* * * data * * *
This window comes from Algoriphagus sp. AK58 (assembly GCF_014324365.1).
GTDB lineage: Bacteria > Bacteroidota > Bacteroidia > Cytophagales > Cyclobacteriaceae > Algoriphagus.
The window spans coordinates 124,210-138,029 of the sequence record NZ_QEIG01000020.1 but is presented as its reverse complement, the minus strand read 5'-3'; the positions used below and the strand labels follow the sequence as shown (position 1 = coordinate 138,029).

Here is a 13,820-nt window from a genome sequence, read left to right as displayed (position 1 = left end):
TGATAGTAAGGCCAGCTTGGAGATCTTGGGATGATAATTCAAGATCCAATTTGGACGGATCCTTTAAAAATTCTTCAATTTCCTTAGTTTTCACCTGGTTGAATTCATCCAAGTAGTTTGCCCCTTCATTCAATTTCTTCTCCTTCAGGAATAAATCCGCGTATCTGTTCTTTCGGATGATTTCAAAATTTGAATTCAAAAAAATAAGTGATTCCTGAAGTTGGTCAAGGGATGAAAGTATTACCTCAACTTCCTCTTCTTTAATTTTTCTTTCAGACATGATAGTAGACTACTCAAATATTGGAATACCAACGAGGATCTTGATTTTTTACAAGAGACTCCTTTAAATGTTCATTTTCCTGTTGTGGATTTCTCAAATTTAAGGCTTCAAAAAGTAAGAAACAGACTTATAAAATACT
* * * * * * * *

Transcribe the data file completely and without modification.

This window comes from Algoriphagus sp. AK58 (assembly GCF_014324365.1).
GTDB lineage: Bacteria > Bacteroidota > Bacteroidia > Cytophagales > Cyclobacteriaceae > Algoriphagus.
The window spans coordinates 124,210-138,029 of the sequence record NZ_QEIG01000020.1 but is presented as its reverse complement, the minus strand read 5'-3'; the positions used below and the strand labels follow the sequence as shown (position 1 = coordinate 138,029).

Here is a 13,820-nt window from a genome sequence, read left to right as displayed (position 1 = left end):
TGATAGTAAGGCCAGCTTGGAGATCTTGGGATGATAATTCAAGATCCAATTTGGACGGATCCTTTAAAAATTCTTCAATTTCCTTAGTTTTCACCTGGTTGAATTCATCCAAGTAGTTTGCCCCTTCATTCAATTTCTTCTCCTTCAGGAATAAATCCGCGTATCTGTTCTTTCGGATGATTTCAAAATTTGAATTCAAAAAAATAAGTGATTCCTGAAGTTGGTCAAGGGATGAAAGTATTACCTCAACTTCCTCTTCTTTAATTTTTCTTTCAGACATGATAGTAGACTACTCAAATATTGGAATACCAACGAGGATCTTGATTTTTTACAAGAGACTCCTTTAAATGTTCATTTTCCTGTTGTGGATTTCTCAAATTTAAGGCTTCAAAAAGTAAGAAACAGACTTATAAAATACT